Since quarterly dividends are projected to rise in 2024-Q4, that suggests investors expect this turbulence will be relatively short-lived.

At least, that's the implied expectation at this juncture. The most important thing to remember about the future is that it's subject to change with little notice...

Our next planned snapshot of S&P 500 quarterly dividend futures and what they indicate will be in five weeks."

With election choices in mind, investors continue to keep tabs on prices, as noted by Menzie Chinn in Different Measures Of Consumer Prices.



"Since 2021M01, the CPI has risen 17.3% (log terms). By comparison, chained CPI and HICP have risen by approximately 16.5%. The PCE deflator has risen only 14.4% by March 2024 – but these are prices of goods and services produced, not of prices faced by consumers.



Figure 1: CPI (blue), HICP (green), chained CPI (tan), PCE deflator (red), supercore CPI (pink), all in logs 2021M01=0. HICP and chained CPI seasonally adjusted by author using Census X-13/X-11. NBER defined peak-to-trough recession dates shaded gray. Source: BLS, Eurostat, BEA via FRED, BLS, NBER, and author’s calculations."


In the midst of all the current excitement we flip a couple of light switches on for you, in the "Where To Invest Department".

TM contributor Shaun Pruitt selects 3 Top Rated Stocks To Buy After Q1 Earnings Beat Estimates.

"Reconfirming their attractive earnings outlook, these companies were able to surpass Q1 bottom line expectations making now a suitable time to invest.




Interactive Brokers (IBKR - Free Report)

Going into its Q1 report, Interactive Brokers stock was bumped up to a Zacks Rank #1 (Strong Buy) and the global electronic market broker was able to deliver. First-quarter earnings of $1.64 per share slightly beat Q1 EPS estimates of $1.63 and climbed 21% from $1.35 a share in the comparative quarter.

Interactive Brokers beat top-line estimates by 1% with Q1 sales at $1.2 billion which was a 14% increase from a year ago. Notably, IBKR has soared +35% year to date with annual earnings now expected to rise 10% in fiscal 2024 to $6.36 per share.

Furthermore, while Interactive Brokers’ EPS is projected to slightly dip next year to $6.32, earnings estimate revisions are noticeably higher over the last 30 days for both FY24 and FY25.

Zacks Investment Research

Image Source: Zacks Investment Research


Northern Trust (NTRS - Free Report)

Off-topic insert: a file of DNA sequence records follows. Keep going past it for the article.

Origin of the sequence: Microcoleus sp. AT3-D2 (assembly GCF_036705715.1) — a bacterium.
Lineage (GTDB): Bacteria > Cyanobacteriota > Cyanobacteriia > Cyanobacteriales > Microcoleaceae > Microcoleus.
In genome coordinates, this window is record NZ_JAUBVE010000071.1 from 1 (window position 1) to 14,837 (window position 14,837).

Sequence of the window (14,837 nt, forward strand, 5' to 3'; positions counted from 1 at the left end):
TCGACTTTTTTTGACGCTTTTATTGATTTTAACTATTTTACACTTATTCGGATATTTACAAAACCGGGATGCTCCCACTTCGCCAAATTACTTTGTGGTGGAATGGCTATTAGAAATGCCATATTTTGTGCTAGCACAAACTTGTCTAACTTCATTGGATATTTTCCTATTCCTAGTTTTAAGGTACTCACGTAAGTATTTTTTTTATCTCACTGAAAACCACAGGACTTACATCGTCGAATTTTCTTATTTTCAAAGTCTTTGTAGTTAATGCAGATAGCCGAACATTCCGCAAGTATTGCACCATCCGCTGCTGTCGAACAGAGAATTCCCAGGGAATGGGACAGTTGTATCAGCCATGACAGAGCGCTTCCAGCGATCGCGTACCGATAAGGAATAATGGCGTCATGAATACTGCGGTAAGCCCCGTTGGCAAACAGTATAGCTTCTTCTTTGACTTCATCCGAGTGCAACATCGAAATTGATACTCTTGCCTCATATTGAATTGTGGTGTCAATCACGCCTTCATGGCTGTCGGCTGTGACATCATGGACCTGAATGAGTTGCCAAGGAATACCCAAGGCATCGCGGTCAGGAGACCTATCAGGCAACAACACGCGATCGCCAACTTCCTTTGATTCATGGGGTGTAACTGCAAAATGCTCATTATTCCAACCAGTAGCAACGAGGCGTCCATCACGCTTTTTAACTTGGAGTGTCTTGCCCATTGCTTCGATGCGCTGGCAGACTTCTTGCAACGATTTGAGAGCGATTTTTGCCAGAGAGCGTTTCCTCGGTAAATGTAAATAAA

Also standing out among the finance sector is Northern Trust which boasts a Zacks Rank #1 (Strong Buy) as well. As a leading provider of wealth management services, Northern Trust impressively exceeded its bottom line expectations with Q1 EPS at $1.70 and 15% higher than the Zacks Consensus of $1.47 a share. First quarter earnings rose 7% from the prior year quarter despite Q1 sales of $1.64 billion missing estimates by -8% and dipping from $1.74 billion last year.

Zacks Investment Research

Image Source: Zacks Investment Research

Still. the asset manager’s annual earnings are forecasted to rise 5% in FY24 and another 6% EPS growth is expected in FY25 with projections at $6.96 per share. More appealing is that Northern Trust’s stock trades at a reasonable 12.1X forward earnings multiple which is making the -4% YTD drop in NTRS look like a long-term buying opportunity.

FY24 and FY25 EPS estimates are up 4% and 3% in the last 60 days respectively. It’s also noteworthy that NTRS has a 3.77% annual dividend that is roughly on par with its industry average and nicely above the S&P 500’s 1.34%.  

Zacks Investment Research

Image Source: Zacks Investment Research


Omnicom Group (OMC - Free Report)

We’ll pivot to the consumer discretionary sector for the last stock in Omnicom Group, one of the largest global advertising firms. Sporting a Zacks Rank #2 (Buy), Omnicom’s first-quarter earnings of $1.67 per share exceeded estimates by 10% and rose 7% from Q1 2023. Quarterly sales of $3.63 billion beat by 1% and rose 5% year over year... 

Omnicom’s increased profitability is compelling with OMC trading at an 11.7X forward earnings multiple. Fiscal 2024 earnings are expected to increase 4% with FY25 EPS projected to rise another 7% to $8.27 per share...

Zacks Investment Research

Image Source: Zacks Investment Research"


TalkMarkets contributor Derek Lewis finds that This Combination Of 3 Stocks Provides Monthly Income.


"While most stocks pay quarterly dividends, investors can still construct a portfolio that allows them to get paid monthly...

The first stock pays dividends in January, April, July, and October. The second stock pays out in February, May, August, and November. And finally, the third stock will pay its dividend in March, June, September, and December.

So, investors can reap steady monthly paydays with just a little positioning.

A combination of Coca-Cola (KO - Free Report), Caterpillar (CAT - Free Report), and McDonald’s (MCD - Free Report) shares would provide precisely the blend needed for such a portfolio."

If you are interested, then my suggestion would be to take a good look at each company and pop-open the Excel and play around with what combo works best for you.

As always, Caveat Emptor.

Have a good one.